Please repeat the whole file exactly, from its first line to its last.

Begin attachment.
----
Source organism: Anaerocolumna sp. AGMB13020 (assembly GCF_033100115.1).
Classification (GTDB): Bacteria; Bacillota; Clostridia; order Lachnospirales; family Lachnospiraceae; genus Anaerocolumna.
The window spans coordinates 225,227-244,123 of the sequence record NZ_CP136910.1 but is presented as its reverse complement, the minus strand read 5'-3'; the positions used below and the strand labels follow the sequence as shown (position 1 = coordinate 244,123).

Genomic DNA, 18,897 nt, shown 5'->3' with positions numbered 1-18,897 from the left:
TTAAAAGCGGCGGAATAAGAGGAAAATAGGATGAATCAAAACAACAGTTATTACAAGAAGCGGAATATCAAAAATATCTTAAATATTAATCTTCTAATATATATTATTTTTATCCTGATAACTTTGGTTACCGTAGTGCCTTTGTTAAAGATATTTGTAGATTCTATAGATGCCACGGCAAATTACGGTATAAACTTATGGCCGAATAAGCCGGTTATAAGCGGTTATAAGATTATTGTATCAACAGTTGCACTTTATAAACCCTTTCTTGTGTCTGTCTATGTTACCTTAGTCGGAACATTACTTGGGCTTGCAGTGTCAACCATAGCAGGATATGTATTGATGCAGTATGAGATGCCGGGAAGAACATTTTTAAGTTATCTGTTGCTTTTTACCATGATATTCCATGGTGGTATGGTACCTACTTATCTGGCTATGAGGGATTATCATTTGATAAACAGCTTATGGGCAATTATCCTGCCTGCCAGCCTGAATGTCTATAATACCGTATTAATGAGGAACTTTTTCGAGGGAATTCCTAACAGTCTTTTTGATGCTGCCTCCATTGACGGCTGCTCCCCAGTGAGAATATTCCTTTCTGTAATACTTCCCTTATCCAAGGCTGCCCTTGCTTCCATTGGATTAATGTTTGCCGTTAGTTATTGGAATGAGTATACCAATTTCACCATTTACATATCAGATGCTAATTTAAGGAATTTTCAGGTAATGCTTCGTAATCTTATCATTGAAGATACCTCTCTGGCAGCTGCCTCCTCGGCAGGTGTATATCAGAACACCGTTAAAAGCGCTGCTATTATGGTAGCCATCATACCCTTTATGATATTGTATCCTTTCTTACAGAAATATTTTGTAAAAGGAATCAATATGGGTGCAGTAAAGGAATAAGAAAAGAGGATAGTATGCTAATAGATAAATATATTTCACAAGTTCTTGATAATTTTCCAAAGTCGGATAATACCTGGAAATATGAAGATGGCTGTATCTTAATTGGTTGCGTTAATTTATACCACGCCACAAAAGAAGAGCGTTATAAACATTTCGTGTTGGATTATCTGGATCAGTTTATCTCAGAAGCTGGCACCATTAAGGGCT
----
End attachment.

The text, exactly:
Source organism: Anaerocolumna sp. AGMB13020 (assembly GCF_033100115.1).
Classification (GTDB): Bacteria; Bacillota; Clostridia; order Lachnospirales; family Lachnospiraceae; genus Anaerocolumna.
The window spans coordinates 225,227-244,123 of the sequence record NZ_CP136910.1 but is presented as its reverse complement, the minus strand read 5'-3'; the positions used below and the strand labels follow the sequence as shown (position 1 = coordinate 244,123).

Genomic DNA, 18,897 nt, shown 5'->3' with positions numbered 1-18,897 from the left:
TTAAAAGCGGCGGAATAAGAGGAAAATAGGATGAATCAAAACAACAGTTATTACAAGAAGCGGAATATCAAAAATATCTTAAATATTAATCTTCTAATATATATTATTTTTATCCTGATAACTTTGGTTACCGTAGTGCCTTTGTTAAAGATATTTGTAGATTCTATAGATGCCACGGCAAATTACGGTATAAACTTATGGCCGAATAAGCCGGTTATAAGCGGTTATAAGATTATTGTATCAACAGTTGCACTTTATAAACCCTTTCTTGTGTCTGTCTATGTTACCTTAGTCGGAACATTACTTGGGCTTGCAGTGTCAACCATAGCAGGATATGTATTGATGCAGTATGAGATGCCGGGAAGAACATTTTTAAGTTATCTGTTGCTTTTTACCATGATATTCCATGGTGGTATGGTACCTACTTATCTGGCTATGAGGGATTATCATTTGATAAACAGCTTATGGGCAATTATCCTGCCTGCCAGCCTGAATGTCTATAATACCGTATTAATGAGGAACTTTTTCGAGGGAATTCCTAACAGTCTTTTTGATGCTGCCTCCATTGACGGCTGCTCCCCAGTGAGAATATTCCTTTCTGTAATACTTCCCTTATCCAAGGCTGCCCTTGCTTCCATTGGATTAATGTTTGCCGTTAGTTATTGGAATGAGTATACCAATTTCACCATTTACATATCAGATGCTAATTTAAGGAATTTTCAGGTAATGCTTCGTAATCTTATCATTGAAGATACCTCTCTGGCAGCTGCCTCCTCGGCAGGTGTATATCAGAACACCGTTAAAAGCGCTGCTATTATGGTAGCCATCATACCCTTTATGATATTGTATCCTTTCTTACAGAAATATTTTGTAAAAGGAATCAATATGGGTGCAGTAAAGGAATAAGAAAAGAGGATAGTATGCTAATAGATAAATATATTTCACAAGTTCTTGATAATTTTCCAAAGTCGGATAATACCTGGAAATATGAAGATGGCTGTATCTTAATTGGTTGCGTTAATTTATACCACGCCACAAAAGAAGAGCGTTATAAACATTTCGTGTTGGATTATCTGGATCAGTTTATCTCAGAAGCTGGCACCATTAAGGGCT